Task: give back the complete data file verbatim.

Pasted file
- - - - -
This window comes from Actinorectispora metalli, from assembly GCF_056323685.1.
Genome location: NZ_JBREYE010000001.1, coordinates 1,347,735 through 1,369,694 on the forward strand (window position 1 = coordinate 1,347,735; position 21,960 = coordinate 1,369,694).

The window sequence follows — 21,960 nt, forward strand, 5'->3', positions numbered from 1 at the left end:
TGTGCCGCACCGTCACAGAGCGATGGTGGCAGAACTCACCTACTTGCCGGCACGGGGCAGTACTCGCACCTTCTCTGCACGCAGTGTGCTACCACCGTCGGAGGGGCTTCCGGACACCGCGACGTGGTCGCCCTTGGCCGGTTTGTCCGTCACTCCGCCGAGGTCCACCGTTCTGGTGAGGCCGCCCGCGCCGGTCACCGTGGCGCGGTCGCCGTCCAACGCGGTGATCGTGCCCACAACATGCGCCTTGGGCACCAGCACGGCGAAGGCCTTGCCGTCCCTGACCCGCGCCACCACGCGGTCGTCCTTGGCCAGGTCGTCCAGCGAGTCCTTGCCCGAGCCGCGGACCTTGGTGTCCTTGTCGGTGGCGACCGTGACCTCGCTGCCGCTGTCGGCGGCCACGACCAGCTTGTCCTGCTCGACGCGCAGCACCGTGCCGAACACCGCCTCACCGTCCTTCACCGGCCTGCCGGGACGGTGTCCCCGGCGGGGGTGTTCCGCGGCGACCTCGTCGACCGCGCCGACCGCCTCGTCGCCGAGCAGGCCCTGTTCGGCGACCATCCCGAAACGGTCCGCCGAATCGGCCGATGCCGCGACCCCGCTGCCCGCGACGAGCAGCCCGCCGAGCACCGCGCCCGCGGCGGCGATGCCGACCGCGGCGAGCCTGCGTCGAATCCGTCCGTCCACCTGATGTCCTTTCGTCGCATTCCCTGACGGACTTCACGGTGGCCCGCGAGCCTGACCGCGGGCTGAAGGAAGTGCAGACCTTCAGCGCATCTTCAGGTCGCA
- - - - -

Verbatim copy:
This window comes from Actinorectispora metalli, from assembly GCF_056323685.1.
Genome location: NZ_JBREYE010000001.1, coordinates 1,347,735 through 1,369,694 on the forward strand (window position 1 = coordinate 1,347,735; position 21,960 = coordinate 1,369,694).

The window sequence follows — 21,960 nt, forward strand, 5'->3', positions numbered from 1 at the left end:
TGTGCCGCACCGTCACAGAGCGATGGTGGCAGAACTCACCTACTTGCCGGCACGGGGCAGTACTCGCACCTTCTCTGCACGCAGTGTGCTACCACCGTCGGAGGGGCTTCCGGACACCGCGACGTGGTCGCCCTTGGCCGGTTTGTCCGTCACTCCGCCGAGGTCCACCGTTCTGGTGAGGCCGCCCGCGCCGGTCACCGTGGCGCGGTCGCCGTCCAACGCGGTGATCGTGCCCACAACATGCGCCTTGGGCACCAGCACGGCGAAGGCCTTGCCGTCCCTGACCCGCGCCACCACGCGGTCGTCCTTGGCCAGGTCGTCCAGCGAGTCCTTGCCCGAGCCGCGGACCTTGGTGTCCTTGTCGGTGGCGACCGTGACCTCGCTGCCGCTGTCGGCGGCCACGACCAGCTTGTCCTGCTCGACGCGCAGCACCGTGCCGAACACCGCCTCACCGTCCTTCACCGGCCTGCCGGGACGGTGTCCCCGGCGGGGGTGTTCCGCGGCGACCTCGTCGACCGCGCCGACCGCCTCGTCGCCGAGCAGGCCCTGTTCGGCGACCATCCCGAAACGGTCCGCCGAATCGGCCGATGCCGCGACCCCGCTGCCCGCGACGAGCAGCCCGCCGAGCACCGCGCCCGCGGCGGCGATGCCGACCGCGGCGAGCCTGCGTCGAATCCGTCCGTCCACCTGATGTCCTTTCGTCGCATTCCCTGACGGACTTCACGGTGGCCCGCGAGCCTGACCGCGGGCTGAAGGAAGTGCAGACCTTCAGCGCATCTTCAGGTCGCA